Why should we care about changing attitudes on gender roles in Pakistan?

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Our recent research suggests that attitudes related to women’s roles at home and in the public space are in flux and moving towards greater gender equality, at least in aspirations.

In recent focus group discussions with women conducted by the Pakistan Gender Platform in Pakistan’s four provincial capitals, most women voiced a preference to work outside the home in mixed gender settings, regardless of age, occupation or income levels, and despite the many barriers involved: from lack of safe public transport to sexual harassment at work. Yet, their choices are still limited by patriarchal norms: as one young FGD participant who expressed her desire to work noted, “We may become economically independent but will always be socially dependent.”

This tension between the changing aspirations of young Pakistanis and the barriers they face in realizing them came alive in a recent online poll that we launched as part of the Country Office’s flagship Pakistan@100 initiative. Despite some limitations stemming from its sample and mode of delivery, the poll provides an eye-opening glimpse into the urban youth’s shifting aspirations and attitudes on gender norms.

Participants displayed a clear preference for egalitarian gender roles, especially within the household. More than 60% said they would like to see independence, contribution to household income, pursuit of individual goals and a full-time career, participation in household chores and childcare, and involvement in important family decisions as qualities that are associated with both  “good husbands” and “good wives”. 

These gender-equal aspirations were voiced despite being in sharp contrast with what respondents observed in their communities. For instance, more than half of respondents reported that their community currently sees undertaking domestic chores, cooking, taking permission before leaving the house and interacting with the opposite sex in presence of spouse as qualities of “good” wives, while simultaneously seeing household headship, independence, pursuit of a full career, and contribution to the household income as characteristics exclusive to good husbands.


In some ways, there is room for youth aspirations to evolve further. For example, while a sizeable group of respondents voiced support for women’s right to find work of their choosing, this support was not unqualified. About 30% of respondents felt that women should only work if it does not interfere with household responsibilities, while more than 1/3rd preferred jobs for women that have the approval of husbands and in-laws and do not require travel outside the home. Similarly, around 19% said that women, instead of pursuing a career, should stay at home for the first few years of marriage.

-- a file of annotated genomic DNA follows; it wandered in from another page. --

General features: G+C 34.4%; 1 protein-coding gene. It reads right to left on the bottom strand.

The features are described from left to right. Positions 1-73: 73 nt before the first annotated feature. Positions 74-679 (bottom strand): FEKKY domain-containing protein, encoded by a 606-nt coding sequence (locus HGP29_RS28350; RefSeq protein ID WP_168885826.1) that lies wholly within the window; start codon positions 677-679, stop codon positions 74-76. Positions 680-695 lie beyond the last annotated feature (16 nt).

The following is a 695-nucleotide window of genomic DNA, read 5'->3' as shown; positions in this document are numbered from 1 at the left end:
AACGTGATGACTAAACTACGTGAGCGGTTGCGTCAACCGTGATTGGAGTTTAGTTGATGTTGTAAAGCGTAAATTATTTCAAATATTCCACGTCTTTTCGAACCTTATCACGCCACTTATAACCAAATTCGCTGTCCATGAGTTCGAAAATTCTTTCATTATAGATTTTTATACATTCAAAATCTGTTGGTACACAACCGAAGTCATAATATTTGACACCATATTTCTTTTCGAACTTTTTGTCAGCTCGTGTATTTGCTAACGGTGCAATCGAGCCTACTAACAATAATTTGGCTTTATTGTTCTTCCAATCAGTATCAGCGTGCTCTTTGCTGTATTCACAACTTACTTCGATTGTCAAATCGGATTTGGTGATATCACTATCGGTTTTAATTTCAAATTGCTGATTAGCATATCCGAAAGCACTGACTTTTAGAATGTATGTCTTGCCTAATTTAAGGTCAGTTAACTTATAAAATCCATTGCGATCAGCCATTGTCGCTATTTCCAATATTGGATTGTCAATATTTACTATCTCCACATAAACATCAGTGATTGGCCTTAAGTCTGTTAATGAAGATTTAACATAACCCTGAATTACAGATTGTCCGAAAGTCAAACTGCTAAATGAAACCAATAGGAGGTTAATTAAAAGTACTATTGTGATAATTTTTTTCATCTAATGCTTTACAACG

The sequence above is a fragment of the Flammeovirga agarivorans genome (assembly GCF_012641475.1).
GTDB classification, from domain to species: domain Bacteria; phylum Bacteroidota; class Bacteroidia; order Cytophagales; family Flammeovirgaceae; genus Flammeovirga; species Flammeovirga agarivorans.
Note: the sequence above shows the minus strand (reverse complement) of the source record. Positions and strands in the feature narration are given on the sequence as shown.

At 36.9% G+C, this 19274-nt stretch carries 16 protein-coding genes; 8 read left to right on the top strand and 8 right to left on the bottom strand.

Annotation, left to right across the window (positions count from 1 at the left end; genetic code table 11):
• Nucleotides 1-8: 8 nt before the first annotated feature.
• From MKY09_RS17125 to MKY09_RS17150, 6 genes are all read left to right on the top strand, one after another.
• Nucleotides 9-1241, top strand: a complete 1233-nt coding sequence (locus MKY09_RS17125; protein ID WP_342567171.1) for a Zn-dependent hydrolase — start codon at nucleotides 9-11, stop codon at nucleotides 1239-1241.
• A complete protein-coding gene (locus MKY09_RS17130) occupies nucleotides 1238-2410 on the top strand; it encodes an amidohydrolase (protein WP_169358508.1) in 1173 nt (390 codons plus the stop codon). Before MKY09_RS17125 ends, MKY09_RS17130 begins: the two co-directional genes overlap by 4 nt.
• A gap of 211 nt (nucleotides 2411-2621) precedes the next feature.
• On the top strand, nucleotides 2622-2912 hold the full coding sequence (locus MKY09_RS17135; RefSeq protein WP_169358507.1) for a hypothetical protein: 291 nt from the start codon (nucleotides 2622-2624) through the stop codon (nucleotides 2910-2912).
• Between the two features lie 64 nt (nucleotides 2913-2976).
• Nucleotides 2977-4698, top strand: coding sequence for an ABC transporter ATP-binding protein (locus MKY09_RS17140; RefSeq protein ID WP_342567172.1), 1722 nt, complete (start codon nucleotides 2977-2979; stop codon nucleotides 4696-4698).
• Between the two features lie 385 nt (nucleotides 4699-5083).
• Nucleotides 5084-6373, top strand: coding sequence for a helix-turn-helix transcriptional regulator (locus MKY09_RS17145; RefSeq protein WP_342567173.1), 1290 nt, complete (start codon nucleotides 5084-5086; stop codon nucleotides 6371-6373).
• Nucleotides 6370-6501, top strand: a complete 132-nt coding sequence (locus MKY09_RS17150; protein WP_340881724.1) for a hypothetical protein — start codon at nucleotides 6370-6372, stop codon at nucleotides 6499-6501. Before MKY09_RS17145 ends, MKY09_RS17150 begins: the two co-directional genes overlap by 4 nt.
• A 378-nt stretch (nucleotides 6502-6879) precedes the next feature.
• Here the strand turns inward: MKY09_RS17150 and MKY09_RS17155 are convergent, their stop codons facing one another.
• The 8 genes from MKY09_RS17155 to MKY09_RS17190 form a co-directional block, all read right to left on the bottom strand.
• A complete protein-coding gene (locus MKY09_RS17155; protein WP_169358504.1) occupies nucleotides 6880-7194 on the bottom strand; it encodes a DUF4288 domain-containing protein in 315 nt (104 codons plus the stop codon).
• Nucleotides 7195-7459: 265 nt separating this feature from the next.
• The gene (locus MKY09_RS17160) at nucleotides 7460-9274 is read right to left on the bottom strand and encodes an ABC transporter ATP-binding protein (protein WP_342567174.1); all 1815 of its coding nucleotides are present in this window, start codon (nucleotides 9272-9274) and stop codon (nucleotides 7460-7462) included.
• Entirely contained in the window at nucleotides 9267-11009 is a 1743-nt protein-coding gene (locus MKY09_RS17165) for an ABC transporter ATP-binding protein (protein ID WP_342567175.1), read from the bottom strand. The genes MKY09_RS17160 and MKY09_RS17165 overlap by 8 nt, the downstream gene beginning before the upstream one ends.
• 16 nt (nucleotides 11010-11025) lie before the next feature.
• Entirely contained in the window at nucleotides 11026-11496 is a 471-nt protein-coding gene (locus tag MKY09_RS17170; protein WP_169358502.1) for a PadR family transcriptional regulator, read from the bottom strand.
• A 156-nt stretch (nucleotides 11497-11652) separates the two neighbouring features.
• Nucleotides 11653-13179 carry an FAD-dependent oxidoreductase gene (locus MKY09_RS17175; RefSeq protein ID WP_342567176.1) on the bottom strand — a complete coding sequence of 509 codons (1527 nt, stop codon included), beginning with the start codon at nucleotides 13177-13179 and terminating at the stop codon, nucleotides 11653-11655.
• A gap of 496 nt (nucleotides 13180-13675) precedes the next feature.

How are such shifts relevant for Pakistan’s development? Pakistan has an extremely low female labor force participation rate (just 25% of working-age women are part of the labor force). The struggle for gender equality in Pakistan will gain impetus from more active participation of women in the labor force. But this will require addressing “sticky social norms” that inhibit behavior change, such as rigid gender roles, gendered division of household responsibilities, and lack of family support to working women – all of which are reflected in our poll results.

Changes in men’s attitudes are also urgently needed to accelerate the ongoing shifts in women’s roles at home and in society. A breakdown of the poll results by sex reveals that, relative to women, a larger proportion of men aspired to see the qualities of submissiveness, good cooking, spending time with in-laws and family and observance of modesty being associated with good wives. This desire to retain traditional roles for women will affect women’s ability to engage in work for economic gain. 

Other results, however, suggest that we are moving in the right direction. For example, a majority of respondents felt that men’s status in society would not diminish as more women enter the workforce.  As policy actors, a roadmap of how norms are changing can guide our work with both women and men in providing enabling arrangements at the family, community, professional and institutional levels in support of women’s right to work.

Pakistani women and men are fighting small and big battles everyday as they renegotiate traditional gender roles. Understanding what they need and aspire to will be key to supporting them on this extraordinary journey.

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